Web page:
Posts Tagged ‘Stoicism’

Temperature drops Jens Schott Knudsen ps

When cold, be thoroughly cold, an old Zen saying advises. Glancing at the thermometer this morning, I’m reminded of that ancient saying. When the temperature drops into the teens, I like many others want it to be otherwise. Or I want to be elsewhere. And for all the wisdom it may contain, that old Zen saying can seem both useless and faintly annoying.

Fortunately, “When cold, be thoroughly cold” does not mean what it is sometimes thought to mean. Its source is a classic Zen koan (Blue Cliff Record, Case 43), in which a monk complains of the cold, and the Zen master Tozan Ryokai replies, “Why not go to a place where there is no heat or cold?” Of course, there is no such place. And as the dialogue unfolds, Tozan instructs the monk not to resist the cold but to allow it to “kill” him.

To a Western ear, that may sound like pure stoicism: something Seneca or Epictetus might have said. Having grown up with what is sometimes called Midwestern Stoicism, which induces some of its adherents, particularly hyper-masculine young men, to go out in zero-degree weather without caps or scarves, I am well-acquainted with that attitude. What Tozan is urging, however, is something quite different.

To understand the principle behind Tozan’s advice, it’s helpful to remember that Zen is a late flowering of the Buddhist tradition. Fundamental to that tradition is the wholesale rejection of a belief ubiquitous in Western culture, by which I mean the notion of a separate, autonomous self. In its broader context, this belief underlies Western individualism, which further holds that this separate, autonomous self is to be maintained, nurtured, and defended at all costs. If this mindset sounds familiar, it should: Western individualism, one might say, is more American than apple pie. Some people don’t care for apple pie or avoid it for dietary reasons. But, consciously or unconsciously, nearly everyone I know is a proponent of Western individualism. We admire those whom we perceive as strong and independent. And whatever we’ve done in our lives, we fervently believe, we’ve done it our way.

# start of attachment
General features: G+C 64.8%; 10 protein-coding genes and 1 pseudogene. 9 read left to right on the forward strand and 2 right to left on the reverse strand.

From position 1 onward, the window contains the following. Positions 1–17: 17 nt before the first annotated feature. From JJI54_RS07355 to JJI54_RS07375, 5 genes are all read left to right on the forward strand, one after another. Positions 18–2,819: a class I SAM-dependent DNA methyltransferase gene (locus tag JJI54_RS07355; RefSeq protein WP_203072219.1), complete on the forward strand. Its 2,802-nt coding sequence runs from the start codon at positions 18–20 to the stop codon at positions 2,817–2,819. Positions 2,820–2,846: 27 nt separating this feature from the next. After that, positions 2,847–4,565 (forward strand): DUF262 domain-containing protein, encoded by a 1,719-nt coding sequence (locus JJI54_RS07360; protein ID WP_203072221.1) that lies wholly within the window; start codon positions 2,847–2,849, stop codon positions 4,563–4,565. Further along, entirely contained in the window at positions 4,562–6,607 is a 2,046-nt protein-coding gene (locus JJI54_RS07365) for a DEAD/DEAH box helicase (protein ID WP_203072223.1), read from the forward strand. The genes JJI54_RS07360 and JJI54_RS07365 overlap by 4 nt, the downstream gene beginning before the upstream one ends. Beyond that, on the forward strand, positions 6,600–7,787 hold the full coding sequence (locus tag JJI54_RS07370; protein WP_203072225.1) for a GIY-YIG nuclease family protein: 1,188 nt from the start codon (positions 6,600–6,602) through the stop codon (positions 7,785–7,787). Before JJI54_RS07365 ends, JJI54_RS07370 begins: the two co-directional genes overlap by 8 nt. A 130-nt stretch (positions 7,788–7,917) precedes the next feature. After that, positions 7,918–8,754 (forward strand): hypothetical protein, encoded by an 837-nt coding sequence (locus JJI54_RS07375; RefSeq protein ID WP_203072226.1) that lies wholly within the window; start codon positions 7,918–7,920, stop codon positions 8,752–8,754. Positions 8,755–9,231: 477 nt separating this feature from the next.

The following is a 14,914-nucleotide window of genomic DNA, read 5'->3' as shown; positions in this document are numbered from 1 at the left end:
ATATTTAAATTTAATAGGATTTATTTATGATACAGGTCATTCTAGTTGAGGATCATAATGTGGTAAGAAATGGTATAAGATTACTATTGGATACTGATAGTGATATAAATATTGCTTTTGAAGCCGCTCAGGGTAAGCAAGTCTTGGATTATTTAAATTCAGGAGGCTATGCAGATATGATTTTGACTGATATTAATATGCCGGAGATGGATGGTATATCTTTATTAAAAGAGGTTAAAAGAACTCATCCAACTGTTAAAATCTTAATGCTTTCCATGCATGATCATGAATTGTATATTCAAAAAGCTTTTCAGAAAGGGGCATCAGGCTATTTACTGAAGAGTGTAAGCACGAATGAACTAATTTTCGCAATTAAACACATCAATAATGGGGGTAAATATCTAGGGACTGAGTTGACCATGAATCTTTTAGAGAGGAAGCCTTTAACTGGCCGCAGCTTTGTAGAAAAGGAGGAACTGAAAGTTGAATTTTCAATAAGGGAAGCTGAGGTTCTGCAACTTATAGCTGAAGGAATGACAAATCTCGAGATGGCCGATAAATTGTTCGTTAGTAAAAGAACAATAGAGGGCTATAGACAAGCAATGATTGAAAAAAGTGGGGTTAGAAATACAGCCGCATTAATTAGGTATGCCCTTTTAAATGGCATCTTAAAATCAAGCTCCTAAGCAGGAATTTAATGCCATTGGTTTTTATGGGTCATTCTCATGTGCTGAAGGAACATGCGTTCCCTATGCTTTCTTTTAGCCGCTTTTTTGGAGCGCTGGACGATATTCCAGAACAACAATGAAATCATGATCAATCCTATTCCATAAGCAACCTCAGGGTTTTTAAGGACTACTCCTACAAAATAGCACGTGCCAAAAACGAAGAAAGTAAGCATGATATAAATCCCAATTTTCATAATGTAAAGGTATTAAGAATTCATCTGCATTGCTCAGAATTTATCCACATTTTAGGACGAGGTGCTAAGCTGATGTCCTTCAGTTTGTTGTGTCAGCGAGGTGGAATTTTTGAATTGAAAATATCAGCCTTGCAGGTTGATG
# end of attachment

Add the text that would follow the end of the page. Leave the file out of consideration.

Individualism has deep roots in European and American culture. Ralph Waldo Emerson’s seminal essay “Self-Reliance” (1840), a locus classicus of Western individualism, has inspired subsequent generations to make their own way, do their own things, and “be all [they] can be.” Trust thyself,” wrote Emerson. Every heart vibrates to that iron string. Implicit in Emerson’s exhortation is a concept of the self as a separate, solid entity, which we own, operate, and—as best we can—control. From infancy we are conditioned by this view, and it is firmly embedded in our language. “It’s your funeral,” my mother used to say, having failed to dissuade me from some unwise course of action. At this point, even my own mother perceived herself and her teen-aged son as distinctly separate, independent beings. And just as the self is conceived of as separate from others, it is also seen as separate from the natural world—the primal source of heat and cold.

In one important way, Zen teachings concur with our Western outlook. Atta dipa . . . atta sirana, ananna sirana, Rinzai Zen disciples chant in their morning service:“You are the light. Rely on yourself. Do not rely on others.” Congruent with this chant, Zen teachings admonish practitioners to realize their “suchness”: their uniqueness (or “Dharma position”) as manifest in any given moment. Ichigo ichie (“one time, one meeting”), a cardinal slogan of Zen practice, echoes that affirmation. Just as the present moment is unprecedented and unrepeatable and therefore to be met with wholehearted attention, so is our own unique presence in that moment. “Bowing to the moment,” we also bow to our unprecedented, unrepeatable selves.

Yet despite this common ground, the concept of self implied or stated in classical Zen teachings differs radically from that of Western individualism. Yes, the self exists, Zen teachings tell us, but it is impermanent, interconnected with others, and interdependent with everyone and everything else, including the natural world. In urging the monk to be thoroughly cold when it’s cold, Tozan is enjoining him to acknowledge that reality. And in instructing him to let the cold “kill” him, he is importuning the monk to set aside both his personal preferences and his relative, dualistic concepts of hot and cold. He is urging him, in other words, to experience and become intimate with the world as it actually is.

That is a difficult teaching. For many, the challenge it poses may be insurmountable. But if inner peace as well as peace on earth is what we seek during this holiday season, we could do worse than entertain this problematic teaching.  Remembering it as we step outdoors, we might inquire what place, if any, Tozan’s advice might occupy in our contemporary Western lives. 


Photo: Temperature Drops. Jens Schott Knudsen. Courtesy Creative Commons.

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